Advanced Topics in Information Theory


Based on the theory learned in the course Applied Information Theory we will continue to explore some fundamental topics concerning reliable transmission of information and applications of the information theory in another scientific fields.

In the first part of this course we will follow Shannon's ingenious approach for representing any communication system geometrically. Signals and noise are represented by points in high-dimensional spaces. Using advanced geometric reasoning a number of basic results in information and communication theory are deduced with deep understanding of some very complex subjects.

In the second part of this course we will discus some successful and controversial applications of information theory in cryptography, physics, biology, as well as at estimations of ultimate limits in computation and communication.


The course will cover approximately the following topics:

  • Information as a universal interpretation of Kolmogorov's mathematical expectation
  • Claude Elwood Shannon, the founding father of Information theory
  • Sampling and quantization - basic steps from the real to the digital world
  • Geometry of signals and codes
  • Optimal error control codes
  • Simplex conjecture - strong and week interpretation
  • Asymptotic bounds on communications
  • The Channel coding theorem - from geometrical point of view
  • Error exponent and channel capacity
  • Generalized error exponent and channel capacity
  • Channel coding theorem and ultimate limits of computation and communication
  • Information theory and security
  • Information theory and physics
  • Information theory and genetics
  • Future topics of information theory: Compressed Sensing and the Hilbert-Kolmogorov super-compression of information in neural networks.
  • Claude E. Shannon: "Communication in presence of Noise", Proceedings of the IRE, Vol. 37, No. 1, pp. 10 - 21, January 1945
  • John M. Wozencraft and Irwin M, Jacobs: "Principles of Communication Engineering", Wiley, 1965, and Waveland Press, Inc.,1990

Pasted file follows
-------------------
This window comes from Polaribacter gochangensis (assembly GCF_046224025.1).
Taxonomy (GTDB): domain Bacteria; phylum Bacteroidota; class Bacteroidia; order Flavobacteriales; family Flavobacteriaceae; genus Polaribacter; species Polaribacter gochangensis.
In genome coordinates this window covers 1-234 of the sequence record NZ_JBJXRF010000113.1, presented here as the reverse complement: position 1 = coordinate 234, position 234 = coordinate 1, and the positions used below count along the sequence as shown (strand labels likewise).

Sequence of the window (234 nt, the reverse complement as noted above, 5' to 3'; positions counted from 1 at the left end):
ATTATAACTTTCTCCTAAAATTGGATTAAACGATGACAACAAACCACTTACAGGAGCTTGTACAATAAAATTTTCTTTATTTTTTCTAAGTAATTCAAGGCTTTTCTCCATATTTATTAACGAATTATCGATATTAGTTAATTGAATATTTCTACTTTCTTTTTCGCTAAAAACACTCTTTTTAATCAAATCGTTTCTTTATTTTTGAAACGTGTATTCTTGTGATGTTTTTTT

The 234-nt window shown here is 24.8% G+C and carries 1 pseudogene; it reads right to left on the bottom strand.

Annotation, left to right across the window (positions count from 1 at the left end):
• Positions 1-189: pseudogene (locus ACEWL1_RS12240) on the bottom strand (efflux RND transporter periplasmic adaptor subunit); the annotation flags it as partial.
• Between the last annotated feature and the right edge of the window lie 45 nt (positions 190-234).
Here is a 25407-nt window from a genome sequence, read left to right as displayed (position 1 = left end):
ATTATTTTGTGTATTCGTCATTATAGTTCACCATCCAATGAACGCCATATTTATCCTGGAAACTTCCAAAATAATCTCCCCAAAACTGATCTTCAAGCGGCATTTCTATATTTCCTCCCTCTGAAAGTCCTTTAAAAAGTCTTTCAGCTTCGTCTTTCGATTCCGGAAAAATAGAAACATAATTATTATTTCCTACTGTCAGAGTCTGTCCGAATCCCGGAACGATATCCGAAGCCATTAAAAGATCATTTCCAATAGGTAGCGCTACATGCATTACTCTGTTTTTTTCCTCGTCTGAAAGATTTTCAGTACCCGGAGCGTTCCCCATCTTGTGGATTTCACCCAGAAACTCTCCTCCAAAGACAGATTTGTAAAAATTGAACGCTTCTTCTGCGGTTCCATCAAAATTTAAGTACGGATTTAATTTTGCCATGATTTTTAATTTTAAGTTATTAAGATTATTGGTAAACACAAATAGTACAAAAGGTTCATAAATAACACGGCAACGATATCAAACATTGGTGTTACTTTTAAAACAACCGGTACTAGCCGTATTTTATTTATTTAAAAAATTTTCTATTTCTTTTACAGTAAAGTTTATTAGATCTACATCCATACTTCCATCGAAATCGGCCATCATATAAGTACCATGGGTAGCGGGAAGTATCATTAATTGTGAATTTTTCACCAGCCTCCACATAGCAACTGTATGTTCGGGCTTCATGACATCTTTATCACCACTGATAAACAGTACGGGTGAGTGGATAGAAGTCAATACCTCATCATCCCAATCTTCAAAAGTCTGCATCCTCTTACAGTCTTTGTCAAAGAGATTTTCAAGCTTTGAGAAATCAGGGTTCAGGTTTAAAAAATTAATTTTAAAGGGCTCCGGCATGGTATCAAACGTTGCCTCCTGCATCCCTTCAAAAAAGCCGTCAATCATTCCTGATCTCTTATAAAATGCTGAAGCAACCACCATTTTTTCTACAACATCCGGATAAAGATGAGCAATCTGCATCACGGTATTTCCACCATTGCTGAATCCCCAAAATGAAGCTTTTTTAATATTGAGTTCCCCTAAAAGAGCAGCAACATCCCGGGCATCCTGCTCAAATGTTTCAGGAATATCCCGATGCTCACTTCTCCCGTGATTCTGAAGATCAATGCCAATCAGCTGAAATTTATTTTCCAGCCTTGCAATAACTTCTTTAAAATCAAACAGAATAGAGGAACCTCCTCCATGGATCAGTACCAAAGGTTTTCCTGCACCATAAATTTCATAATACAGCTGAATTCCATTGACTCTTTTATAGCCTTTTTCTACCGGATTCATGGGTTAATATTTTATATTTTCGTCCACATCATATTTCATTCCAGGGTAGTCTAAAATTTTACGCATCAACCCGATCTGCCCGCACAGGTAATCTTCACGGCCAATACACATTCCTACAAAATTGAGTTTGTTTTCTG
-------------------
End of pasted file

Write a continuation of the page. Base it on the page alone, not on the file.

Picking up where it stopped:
• Claude E. Shannon: "Probability of Error for Optimal Codes in a Gaussian Channel", BSTJ, Vol. 38, No. 3, pp. 611 - 656, May 1959,
Further References and Recommended Readings
  • Robert G. Gallager: "Information Theory and Reliable Communication", Wiley, 1968.
  • Charles L. Weber: "Elements of Detection and Signal Design", McGraw-Hill, 1968 and Reprinted Springer Verlag, 1988.
  • R. Blahut, "Principles and Practice of Information Theory", Addison Wesley, 1987.
  • D. J. MacKay, "Information Theory, Inference and Learning Algorithms", Cambridge, 2004.
  • Claude E. Shannon: "A mathematical theory of communication," Bell System Technical Journal, vol. 27, pp. 379-423 and 623-656, July and October 1948.
  • Imre Csiszar, Janos Körner: Information Theory: Coding Theorems for Discrete Memoryless  Systems, 3rd edition, Akademiai Kiado, Budapest.
  • Thomas M. Cover and Joy A. Thomas: Elements of Information Theory, second edition, Wiley, 2006.



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Summer Term 2013

Lecture:Wednesday, 12:30 - 14:00,
Room 45.2.103
Exercise:Thursday, 12:30 - 14:00 (biweekly),
Room 45.2.103


Dr.-Ing. Dejan Lazich
Dipl.-Ing. Henning Zörlein




Knowledge of basic terms in Information Theory preferable but not necessary
Mathematical prerequisites: linear algebra, analysis, probability, and combinatorics


Usualy oral exam of 30min duration.

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Hours per Week:  2V + 1Ü
5 ECTS Credits
LSF - ENGJ 71520